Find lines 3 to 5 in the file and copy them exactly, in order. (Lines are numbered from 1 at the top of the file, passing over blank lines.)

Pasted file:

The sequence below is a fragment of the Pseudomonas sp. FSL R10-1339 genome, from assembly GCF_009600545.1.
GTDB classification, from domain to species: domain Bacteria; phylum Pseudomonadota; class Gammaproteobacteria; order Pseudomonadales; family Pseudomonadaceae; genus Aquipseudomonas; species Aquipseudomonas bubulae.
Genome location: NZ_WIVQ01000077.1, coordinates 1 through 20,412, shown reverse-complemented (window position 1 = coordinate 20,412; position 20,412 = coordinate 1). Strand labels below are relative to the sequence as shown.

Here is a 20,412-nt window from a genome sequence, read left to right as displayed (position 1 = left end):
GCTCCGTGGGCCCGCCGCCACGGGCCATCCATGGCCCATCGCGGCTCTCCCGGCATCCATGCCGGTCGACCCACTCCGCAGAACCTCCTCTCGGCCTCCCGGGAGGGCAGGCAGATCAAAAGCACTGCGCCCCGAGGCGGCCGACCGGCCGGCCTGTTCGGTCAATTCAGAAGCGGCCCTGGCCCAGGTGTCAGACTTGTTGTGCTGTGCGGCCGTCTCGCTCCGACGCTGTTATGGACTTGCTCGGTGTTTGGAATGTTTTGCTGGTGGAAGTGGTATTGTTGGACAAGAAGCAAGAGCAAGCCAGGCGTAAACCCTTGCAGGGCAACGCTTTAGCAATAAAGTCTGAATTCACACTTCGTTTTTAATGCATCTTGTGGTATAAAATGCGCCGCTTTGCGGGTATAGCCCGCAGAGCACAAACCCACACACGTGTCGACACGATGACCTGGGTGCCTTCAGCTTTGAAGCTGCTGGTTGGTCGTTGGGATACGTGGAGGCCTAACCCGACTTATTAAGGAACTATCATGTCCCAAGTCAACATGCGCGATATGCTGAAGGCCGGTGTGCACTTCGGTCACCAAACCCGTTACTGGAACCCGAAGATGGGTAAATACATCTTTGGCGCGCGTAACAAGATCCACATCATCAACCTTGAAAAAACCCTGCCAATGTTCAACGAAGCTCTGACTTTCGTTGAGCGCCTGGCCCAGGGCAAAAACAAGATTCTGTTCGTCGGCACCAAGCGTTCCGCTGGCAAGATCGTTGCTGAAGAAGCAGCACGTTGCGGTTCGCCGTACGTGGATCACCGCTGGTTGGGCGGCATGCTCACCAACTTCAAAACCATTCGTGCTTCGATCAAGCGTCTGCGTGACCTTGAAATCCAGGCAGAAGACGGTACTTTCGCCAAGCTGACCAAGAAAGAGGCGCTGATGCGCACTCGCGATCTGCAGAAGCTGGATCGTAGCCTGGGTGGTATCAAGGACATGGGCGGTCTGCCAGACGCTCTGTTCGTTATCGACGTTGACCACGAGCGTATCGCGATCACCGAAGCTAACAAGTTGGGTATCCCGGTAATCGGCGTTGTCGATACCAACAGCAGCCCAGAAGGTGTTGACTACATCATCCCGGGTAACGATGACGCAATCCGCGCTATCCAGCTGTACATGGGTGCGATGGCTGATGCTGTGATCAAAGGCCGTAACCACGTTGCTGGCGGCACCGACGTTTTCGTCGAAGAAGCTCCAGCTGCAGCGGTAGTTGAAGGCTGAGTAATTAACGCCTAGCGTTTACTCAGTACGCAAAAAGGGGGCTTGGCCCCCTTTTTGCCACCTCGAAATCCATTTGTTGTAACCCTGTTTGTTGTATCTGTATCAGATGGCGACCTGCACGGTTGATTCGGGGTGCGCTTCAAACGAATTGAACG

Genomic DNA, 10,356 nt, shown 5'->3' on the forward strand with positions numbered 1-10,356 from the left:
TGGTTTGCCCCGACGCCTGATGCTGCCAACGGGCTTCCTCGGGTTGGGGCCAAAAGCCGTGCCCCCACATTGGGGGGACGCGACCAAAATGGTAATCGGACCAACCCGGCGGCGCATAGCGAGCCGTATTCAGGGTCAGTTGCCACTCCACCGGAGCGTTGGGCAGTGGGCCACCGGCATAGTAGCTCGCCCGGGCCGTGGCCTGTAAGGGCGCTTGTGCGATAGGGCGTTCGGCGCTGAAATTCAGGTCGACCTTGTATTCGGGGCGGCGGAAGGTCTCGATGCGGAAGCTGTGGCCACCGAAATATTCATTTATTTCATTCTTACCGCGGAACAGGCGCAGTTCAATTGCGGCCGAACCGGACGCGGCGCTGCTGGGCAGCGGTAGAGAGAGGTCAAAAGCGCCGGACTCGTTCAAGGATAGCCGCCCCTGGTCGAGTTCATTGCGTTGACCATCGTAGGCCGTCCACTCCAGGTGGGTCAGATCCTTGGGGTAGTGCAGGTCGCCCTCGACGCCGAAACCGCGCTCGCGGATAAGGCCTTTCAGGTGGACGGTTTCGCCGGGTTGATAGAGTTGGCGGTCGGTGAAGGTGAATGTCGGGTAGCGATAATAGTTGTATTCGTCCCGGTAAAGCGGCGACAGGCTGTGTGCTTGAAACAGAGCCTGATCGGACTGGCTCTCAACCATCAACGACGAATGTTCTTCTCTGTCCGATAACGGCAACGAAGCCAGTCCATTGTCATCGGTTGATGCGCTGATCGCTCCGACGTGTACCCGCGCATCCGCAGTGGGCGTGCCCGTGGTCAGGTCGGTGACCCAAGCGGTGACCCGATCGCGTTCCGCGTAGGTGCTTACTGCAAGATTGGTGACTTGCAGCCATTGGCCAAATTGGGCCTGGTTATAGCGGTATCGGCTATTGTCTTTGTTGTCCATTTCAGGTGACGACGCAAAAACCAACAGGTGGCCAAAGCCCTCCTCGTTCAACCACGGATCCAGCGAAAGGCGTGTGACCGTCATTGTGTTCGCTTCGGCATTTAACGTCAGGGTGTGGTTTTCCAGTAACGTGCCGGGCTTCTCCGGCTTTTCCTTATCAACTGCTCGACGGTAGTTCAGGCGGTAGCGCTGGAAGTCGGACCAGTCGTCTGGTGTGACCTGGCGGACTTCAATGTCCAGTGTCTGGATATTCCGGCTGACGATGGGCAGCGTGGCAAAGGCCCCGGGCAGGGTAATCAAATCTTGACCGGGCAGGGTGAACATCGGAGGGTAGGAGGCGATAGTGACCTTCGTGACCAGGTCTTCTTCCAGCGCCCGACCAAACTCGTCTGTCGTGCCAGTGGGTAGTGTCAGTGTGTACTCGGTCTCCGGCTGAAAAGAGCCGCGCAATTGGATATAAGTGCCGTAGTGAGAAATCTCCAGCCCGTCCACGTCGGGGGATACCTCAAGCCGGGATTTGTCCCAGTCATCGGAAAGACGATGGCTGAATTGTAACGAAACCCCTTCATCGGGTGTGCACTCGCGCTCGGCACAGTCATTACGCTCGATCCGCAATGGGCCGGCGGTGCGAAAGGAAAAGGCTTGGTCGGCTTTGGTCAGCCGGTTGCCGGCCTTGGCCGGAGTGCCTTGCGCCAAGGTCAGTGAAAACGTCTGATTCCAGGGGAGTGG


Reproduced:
Genome location: NZ_WIVQ01000077.1, coordinates 1 through 20,412, shown reverse-complemented (window position 1 = coordinate 20,412; position 20,412 = coordinate 1). Strand labels below are relative to the sequence as shown.

Here is a 20,412-nt window from a genome sequence, read left to right as displayed (position 1 = left end):
GCTCCGTGGGCCCGCCGCCACGGGCCATCCATGGCCCATCGCGGCTCTCCCGGCATCCATGCCGGTCGACCCACTCCGCAGAACCTCCTCTCGGCCTCCCGGGAGGGCAGGCAGATCAAAAGCACTGCGCCCCGAGGCGGCCGACCGGCCGGCCTGTTCGGTCAATTCAGAAGCGGCCCTGGCCCAGGTGTCAGACTTGTTGTGCTGTGCGGCCGTCTCGCTCCGACGCTGTTATGGACTTGCTCGGTGTTTGGAATGTTTTGCTGGTGGAAGTGGTATTGTTGGACAAGAAGCAAGAGCAAGCCAGGCGTAAACCCTTGCAGGGCAACGCTTTAGCAATAAAGTCTGAATTCACACTTCGTTTTTAATGCATCTTGTGGTATAAAATGCGCCGCTTTGCGGGTATAGCCCGCAGAGCACAAACCCACACACGTGTCGACACGATGACCTGGGTGCCTTCAGCTTTGAAGCTGCTGGTTGGTCGTTGGGATACGTGGAGGCCTAACCCGACTTATTAAGGAACTATCATGTCCCAAGTCAACATGCGCGATATGCTGAAGGCCGGTGTGCACTTCGGTCACCAAACCCGTTACTGGAACCCGAAGATGGGTAAATACATCTTTGGCGCGCGTAACAAGATCCACATCATCAACCTTGAAAAAACCCTGCCAATGTTCAACGAAGCTCTGACTTTCGTTGAGCGCCTGGCCCAGGGCAAAAACAAGATTCTGTTCGTCGGCACCAAGCGTTCCGCTGGCAAGATCGTTGCTGAAGAAGCAGCACGTTGCGGTTCGCCGTACGTGGATCACCGCTGGTTGGGCGGCATGCTCACCAACTTCAAAACCATTCGTGCTTCGATCAAGCGTCTGCGTGACCTTGAAATCCAGGCAGAAGACGGTACTTTCGCCAAGCTGACCAAGAAAGAGGCGCTGATGCGCACTCGCGATCTGCAGAAGCTGGATCGTAGCCTGGGTGGTATCAAGGACATGGGCGGTCTGCCAGACGCTCTGTTCGTTATCGACGTTGACCACGAGCGTATCGCGATCACCGAAGCTAACAAGTTGGGTATCCCGGTAATCGGCGTTGTCGATACCAACAGCAGCCCAGAAGGTGTTGACTACATCATCCCGGGTAACGATGACGCAATCCGCGCTATCCAGCTGTACATGGGTGCGATGGCTGATGCTGTGATCAAAGGCCGTAACCACGTTGCTGGCGGCACCGACGTTTTCGTCGAAGAAGCTCCAGCTGCAGCGGTAGTTGAAGGCTGAGTAATTAACGCCTAGCGTTTACTCAGTACGCAAAAAGGGGGCTTGGCCCCCTTTTTGCCACCTCGAAATCCATTTGTTGTAACCCTGTTTGTTGTATCTGTATCAGATGGCGACCTGCACGGTTGATTCGGGGTGCGCTTCAAACGAATTGAACG